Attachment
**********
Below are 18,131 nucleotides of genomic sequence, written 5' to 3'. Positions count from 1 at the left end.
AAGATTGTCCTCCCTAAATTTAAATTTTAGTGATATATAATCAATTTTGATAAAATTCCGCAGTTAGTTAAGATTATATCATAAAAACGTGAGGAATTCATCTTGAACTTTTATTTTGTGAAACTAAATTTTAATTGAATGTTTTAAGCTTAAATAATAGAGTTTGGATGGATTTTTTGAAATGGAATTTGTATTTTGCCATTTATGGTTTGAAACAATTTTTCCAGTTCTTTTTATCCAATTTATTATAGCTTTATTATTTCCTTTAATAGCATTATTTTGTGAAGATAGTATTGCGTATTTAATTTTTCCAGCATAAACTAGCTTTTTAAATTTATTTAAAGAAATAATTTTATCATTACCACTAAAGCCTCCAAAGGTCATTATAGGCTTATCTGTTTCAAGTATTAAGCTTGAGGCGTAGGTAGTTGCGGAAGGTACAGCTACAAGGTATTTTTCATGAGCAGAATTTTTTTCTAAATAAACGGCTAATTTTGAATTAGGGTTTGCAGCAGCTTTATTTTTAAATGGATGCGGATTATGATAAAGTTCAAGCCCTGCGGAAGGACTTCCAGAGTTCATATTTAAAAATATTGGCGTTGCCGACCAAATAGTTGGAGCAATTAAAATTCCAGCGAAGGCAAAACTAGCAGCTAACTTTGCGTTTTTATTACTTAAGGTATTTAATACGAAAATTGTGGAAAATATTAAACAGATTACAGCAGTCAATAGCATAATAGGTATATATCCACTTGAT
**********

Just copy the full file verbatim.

Below are 18,131 nucleotides of genomic sequence, written 5' to 3'. Positions count from 1 at the left end.
AAGATTGTCCTCCCTAAATTTAAATTTTAGTGATATATAATCAATTTTGATAAAATTCCGCAGTTAGTTAAGATTATATCATAAAAACGTGAGGAATTCATCTTGAACTTTTATTTTGTGAAACTAAATTTTAATTGAATGTTTTAAGCTTAAATAATAGAGTTTGGATGGATTTTTTGAAATGGAATTTGTATTTTGCCATTTATGGTTTGAAACAATTTTTCCAGTTCTTTTTATCCAATTTATTATAGCTTTATTATTTCCTTTAATAGCATTATTTTGTGAAGATAGTATTGCGTATTTAATTTTTCCAGCATAAACTAGCTTTTTAAATTTATTTAAAGAAATAATTTTATCATTACCACTAAAGCCTCCAAAGGTCATTATAGGCTTATCTGTTTCAAGTATTAAGCTTGAGGCGTAGGTAGTTGCGGAAGGTACAGCTACAAGGTATTTTTCATGAGCAGAATTTTTTTCTAAATAAACGGCTAATTTTGAATTAGGGTTTGCAGCAGCTTTATTTTTAAATGGATGCGGATTATGATAAAGTTCAAGCCCTGCGGAAGGACTTCCAGAGTTCATATTTAAAAATATTGGCGTTGCCGACCAAATAGTTGGAGCAATTAAAATTCCAGCGAAGGCAAAACTAGCAGCTAACTTTGCGTTTTTATTACTTAAGGTATTTAATACGAAAATTGTGGAAAATATTAAACAGATTACAGCAGTCAATAGCATAATAGGTATATATCCACTTGAT